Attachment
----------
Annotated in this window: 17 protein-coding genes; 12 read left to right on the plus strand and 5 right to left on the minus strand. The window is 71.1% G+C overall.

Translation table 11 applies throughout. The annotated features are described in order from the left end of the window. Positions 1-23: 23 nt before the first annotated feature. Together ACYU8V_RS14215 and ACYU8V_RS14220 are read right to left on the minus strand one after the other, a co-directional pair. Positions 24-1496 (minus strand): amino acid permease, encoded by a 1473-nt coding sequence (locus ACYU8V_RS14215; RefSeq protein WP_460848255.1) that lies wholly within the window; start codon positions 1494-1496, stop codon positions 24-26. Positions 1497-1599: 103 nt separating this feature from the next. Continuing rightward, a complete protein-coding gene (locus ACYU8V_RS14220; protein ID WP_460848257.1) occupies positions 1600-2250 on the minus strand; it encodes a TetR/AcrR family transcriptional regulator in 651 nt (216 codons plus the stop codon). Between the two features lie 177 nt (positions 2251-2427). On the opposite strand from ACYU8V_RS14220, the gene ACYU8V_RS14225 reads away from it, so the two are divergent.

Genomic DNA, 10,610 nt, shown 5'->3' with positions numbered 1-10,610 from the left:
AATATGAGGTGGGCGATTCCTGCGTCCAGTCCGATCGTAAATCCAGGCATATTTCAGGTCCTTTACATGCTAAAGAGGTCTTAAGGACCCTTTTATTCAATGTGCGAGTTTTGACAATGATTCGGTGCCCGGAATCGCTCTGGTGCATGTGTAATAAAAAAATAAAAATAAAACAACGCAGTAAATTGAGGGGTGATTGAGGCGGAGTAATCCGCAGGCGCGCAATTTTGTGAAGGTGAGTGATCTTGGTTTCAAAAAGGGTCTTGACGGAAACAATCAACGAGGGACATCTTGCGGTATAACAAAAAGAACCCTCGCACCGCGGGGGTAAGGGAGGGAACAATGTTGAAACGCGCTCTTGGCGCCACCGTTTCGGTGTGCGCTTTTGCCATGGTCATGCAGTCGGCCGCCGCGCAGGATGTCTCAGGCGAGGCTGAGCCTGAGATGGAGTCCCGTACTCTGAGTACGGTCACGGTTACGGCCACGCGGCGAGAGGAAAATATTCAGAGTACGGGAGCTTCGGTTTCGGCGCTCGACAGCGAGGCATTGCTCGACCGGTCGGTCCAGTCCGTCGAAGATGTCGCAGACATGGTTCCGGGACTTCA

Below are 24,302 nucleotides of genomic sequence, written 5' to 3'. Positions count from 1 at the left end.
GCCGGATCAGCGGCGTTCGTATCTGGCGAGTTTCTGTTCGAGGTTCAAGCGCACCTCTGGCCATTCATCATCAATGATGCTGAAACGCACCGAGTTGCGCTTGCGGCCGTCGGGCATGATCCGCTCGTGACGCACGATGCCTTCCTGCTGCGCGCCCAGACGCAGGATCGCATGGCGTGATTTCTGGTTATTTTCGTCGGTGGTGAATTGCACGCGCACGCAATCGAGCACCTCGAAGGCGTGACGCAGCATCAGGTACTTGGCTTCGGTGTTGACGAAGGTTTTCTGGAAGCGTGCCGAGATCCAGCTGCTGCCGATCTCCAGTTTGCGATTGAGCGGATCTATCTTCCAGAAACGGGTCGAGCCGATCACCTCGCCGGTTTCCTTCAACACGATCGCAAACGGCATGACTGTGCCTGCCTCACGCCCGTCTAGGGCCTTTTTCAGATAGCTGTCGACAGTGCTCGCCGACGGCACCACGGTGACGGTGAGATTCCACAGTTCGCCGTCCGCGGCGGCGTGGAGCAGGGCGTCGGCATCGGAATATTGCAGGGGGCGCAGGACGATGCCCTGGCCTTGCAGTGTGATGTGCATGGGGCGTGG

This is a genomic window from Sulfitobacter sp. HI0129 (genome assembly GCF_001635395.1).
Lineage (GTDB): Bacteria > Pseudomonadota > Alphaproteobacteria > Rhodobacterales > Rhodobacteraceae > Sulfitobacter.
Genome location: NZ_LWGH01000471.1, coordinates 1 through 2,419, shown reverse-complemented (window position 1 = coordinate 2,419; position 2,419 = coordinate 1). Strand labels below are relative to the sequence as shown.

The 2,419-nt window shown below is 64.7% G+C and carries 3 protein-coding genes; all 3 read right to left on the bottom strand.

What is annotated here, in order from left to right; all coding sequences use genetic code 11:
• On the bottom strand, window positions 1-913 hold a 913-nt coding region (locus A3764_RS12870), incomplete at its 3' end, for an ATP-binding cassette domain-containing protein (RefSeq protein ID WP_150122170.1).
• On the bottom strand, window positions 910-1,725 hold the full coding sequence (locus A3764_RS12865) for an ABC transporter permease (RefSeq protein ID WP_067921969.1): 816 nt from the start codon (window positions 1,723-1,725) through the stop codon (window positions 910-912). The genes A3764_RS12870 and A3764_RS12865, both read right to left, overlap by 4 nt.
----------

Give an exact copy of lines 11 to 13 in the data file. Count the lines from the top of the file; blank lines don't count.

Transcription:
What is annotated here, in order from left to right; all coding sequences use genetic code 11:
• On the bottom strand, window positions 1-913 hold a 913-nt coding region (locus A3764_RS12870), incomplete at its 3' end, for an ATP-binding cassette domain-containing protein (RefSeq protein ID WP_150122170.1).
• On the bottom strand, window positions 910-1,725 hold the full coding sequence (locus A3764_RS12865) for an ABC transporter permease (RefSeq protein ID WP_067921969.1): 816 nt from the start codon (window positions 1,723-1,725) through the stop codon (window positions 910-912). The genes A3764_RS12870 and A3764_RS12865, both read right to left, overlap by 4 nt.